Mio Fratello è Figlio Unico (My Brother Is an Only Child) (2007)
Critic Consensus: Luchetti takes advantage of the storyline's historical context without sacrificing his cast's fine performances or the script's light wit.
Mio Fratello è Figlio Unico (My Brother Is an Only Child) Photos
as Accio's Mother
as Mario Nastri
as Younger Accio
Critic Reviews for Mio Fratello è Figlio Unico (My Brother Is an Only Child)
The film, which argues that blood brotherhood is stronger than political brotherhoods, vibrates with their youthful energy and ardor.
The linkage in this movie between politics and family dynamics is a point well taken, but the movie -- whose sense of frenetic activity going nowhere is captured by Luchetti's buoyant camera -- does go on and on before anyone learns anything.
Sometimes, under a torrent of social pressures, water runs faster, if not thicker, than blood, and even the strongest bonds drown in the flood.
You don't need a degree in political science to love this film...The film entertainingly demonstrates that the bonds of blood are stronger than those of ideology.
That it clicks is largely due to the daredevil chemistry of the actors playing the brothers, who can be a handful whenever they're together.
Director Daniele Luchetti's strategy is to personify the long-standing divisions of his homeland in a pair of siblings, but make the characters so vital that we don't feel we're being browbeaten with political allegory.
Audience Reviews for Mio Fratello è Figlio Unico (My Brother Is an Only Child)
Another fabulous film out of Italy that is a picture of the politics of the era when extreme points of view were advocated by those who would seek to deal with plodding governments. In this case, it is personal with different members of the family gravitating to the left and right. It sparkles.
In this movie everything seems right... it was well directed by Daniele Luchetti, perfectly written by him and Sandro Petraglia with Stefano Rulli and all roles were superbly played by Elio Germano (Accio), Riccardo Scamarcio (Manrico), Diane Fleri (Francesca), Alba Rohrwacher (Violetta), Angela Finocchiaro (Mother) and Massimo Popolizio (Father). Some of the best social dramas I've seen in my life were Italian made, and this one should be in the top 10 - it has it all: class struggle, ideological warfare, political contention, you name it - and most of it is expressed through sibling rivalry. The director sets the stage for a morality play or maybe some kind of a family melodrama, but he manages to show us on that stage materialized violence or grief... and all seems natural, done in breezy and raffish maner! Explosions of the sibling rivalry between the brothers are regular while they make their choices in life. Did someone said the life is like a rollercoaster? A film with a message... a film which will make you think! Enjoy watching it!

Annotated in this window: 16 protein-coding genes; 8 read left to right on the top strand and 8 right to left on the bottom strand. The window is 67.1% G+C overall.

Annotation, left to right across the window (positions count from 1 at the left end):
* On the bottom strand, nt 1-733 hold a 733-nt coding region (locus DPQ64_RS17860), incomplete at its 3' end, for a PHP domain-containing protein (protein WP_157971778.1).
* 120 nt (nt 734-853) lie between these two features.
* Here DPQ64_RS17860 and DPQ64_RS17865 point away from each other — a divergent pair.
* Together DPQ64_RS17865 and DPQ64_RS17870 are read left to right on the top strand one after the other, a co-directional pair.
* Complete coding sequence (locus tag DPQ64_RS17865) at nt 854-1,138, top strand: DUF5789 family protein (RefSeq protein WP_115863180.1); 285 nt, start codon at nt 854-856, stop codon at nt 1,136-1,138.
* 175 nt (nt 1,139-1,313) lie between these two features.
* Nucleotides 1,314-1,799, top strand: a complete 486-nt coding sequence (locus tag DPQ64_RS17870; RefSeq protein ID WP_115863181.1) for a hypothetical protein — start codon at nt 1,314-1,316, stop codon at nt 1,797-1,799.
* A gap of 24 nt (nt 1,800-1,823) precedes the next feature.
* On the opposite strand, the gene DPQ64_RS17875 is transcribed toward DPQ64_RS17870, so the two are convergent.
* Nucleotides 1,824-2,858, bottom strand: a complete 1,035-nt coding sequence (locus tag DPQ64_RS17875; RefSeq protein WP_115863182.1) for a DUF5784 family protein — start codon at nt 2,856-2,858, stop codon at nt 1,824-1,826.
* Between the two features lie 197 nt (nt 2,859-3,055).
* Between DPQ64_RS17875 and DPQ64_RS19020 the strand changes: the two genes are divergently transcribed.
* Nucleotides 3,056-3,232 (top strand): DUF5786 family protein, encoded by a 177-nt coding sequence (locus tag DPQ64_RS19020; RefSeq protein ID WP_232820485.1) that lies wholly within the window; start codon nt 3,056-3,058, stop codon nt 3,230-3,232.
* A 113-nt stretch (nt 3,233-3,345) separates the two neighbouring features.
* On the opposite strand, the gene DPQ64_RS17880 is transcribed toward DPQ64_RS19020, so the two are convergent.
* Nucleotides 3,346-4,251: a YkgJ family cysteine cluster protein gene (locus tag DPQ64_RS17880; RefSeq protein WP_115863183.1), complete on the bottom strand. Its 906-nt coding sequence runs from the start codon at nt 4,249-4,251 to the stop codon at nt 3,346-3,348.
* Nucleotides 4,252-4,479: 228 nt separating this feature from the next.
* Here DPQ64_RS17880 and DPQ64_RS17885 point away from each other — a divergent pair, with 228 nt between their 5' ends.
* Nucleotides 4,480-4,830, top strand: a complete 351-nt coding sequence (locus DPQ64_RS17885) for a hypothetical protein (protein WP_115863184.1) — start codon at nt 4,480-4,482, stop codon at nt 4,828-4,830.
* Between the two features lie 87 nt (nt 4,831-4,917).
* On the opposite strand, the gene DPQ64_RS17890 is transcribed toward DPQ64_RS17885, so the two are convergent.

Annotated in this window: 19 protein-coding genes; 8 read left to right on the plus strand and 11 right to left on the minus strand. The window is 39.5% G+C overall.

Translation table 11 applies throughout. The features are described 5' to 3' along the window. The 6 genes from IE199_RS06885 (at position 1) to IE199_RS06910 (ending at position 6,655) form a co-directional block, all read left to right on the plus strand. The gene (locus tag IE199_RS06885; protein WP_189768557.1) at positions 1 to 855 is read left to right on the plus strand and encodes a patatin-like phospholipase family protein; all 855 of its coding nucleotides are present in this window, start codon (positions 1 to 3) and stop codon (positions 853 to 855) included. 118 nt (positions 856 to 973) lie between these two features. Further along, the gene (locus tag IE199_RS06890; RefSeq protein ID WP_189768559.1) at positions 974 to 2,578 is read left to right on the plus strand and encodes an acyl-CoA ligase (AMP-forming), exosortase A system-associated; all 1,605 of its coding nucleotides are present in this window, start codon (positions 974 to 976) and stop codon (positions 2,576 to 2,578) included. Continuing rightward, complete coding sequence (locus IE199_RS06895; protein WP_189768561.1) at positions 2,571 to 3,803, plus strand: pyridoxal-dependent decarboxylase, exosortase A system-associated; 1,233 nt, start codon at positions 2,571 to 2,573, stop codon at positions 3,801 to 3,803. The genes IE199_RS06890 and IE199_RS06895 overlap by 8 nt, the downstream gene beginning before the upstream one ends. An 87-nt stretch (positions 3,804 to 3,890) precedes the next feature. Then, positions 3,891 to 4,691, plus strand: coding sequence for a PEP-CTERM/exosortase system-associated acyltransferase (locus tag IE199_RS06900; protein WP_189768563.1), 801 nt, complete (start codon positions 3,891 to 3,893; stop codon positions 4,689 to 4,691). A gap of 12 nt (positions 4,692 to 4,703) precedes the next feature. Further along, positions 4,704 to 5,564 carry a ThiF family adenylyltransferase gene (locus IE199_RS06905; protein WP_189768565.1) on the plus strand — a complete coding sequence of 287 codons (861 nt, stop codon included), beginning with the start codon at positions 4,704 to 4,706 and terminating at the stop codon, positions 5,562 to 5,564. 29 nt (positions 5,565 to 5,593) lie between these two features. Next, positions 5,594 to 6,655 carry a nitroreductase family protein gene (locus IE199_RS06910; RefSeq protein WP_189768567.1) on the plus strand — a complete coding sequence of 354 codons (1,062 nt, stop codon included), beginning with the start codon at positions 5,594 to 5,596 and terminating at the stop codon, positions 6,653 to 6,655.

[font=Century Gothic]"There's nothing in the middle of road but yellow lines and dead armadillos." - Jim Hightower[/font] [font=Century Gothic][/font] [font=Century Gothic][/font] [font=Century Gothic]"My Brother Is An Only Child" starts in 1962 in Italy where Accio Benassi(Elio Germano) is in a seminary studying to be a priest. He does well until he discovers masturbation and quits, reasoning that priests should be pure.(Good luck with that, by the way.) Returning home, he learns that his parents(Angela Finocchiaro & Massimo Popolizio) will not let him study Latin, instead forcing him to go to technical school, so he can learn something practical. To make matters worse, his sister Violetta(Alba Rohrwacher) is allowed to pursue the cello. Temporarily running away solves nothing but joining up with the Fascists through Mario(Luca Zingaretti) at least gives him a sense of purpose. It also gives him a point of argument with his older brother Manrico(Riccardo Scamarcio) and his cute girlfriend Francesca(Diane Fleri), both Communists.[/font] [font=Century Gothic][/font] [font=Century Gothic]"My Brother Is An Only Child" is an engaging examination of radical politics in Italy in the 1960's, minus the cliches, musical cues and references to historical events which takes the movie down to a personal level. Throughout, the Communists and Fascists appear to resemble little more than rival street gangs(you could make a pretty good Romeo and Juliet story out of this). They are fighting for the present as the Communists represent an idealized future while the Fascists represent a nonexistent past. Regardless, the movie makes a potent argument against violence waged for any cause.[/font]
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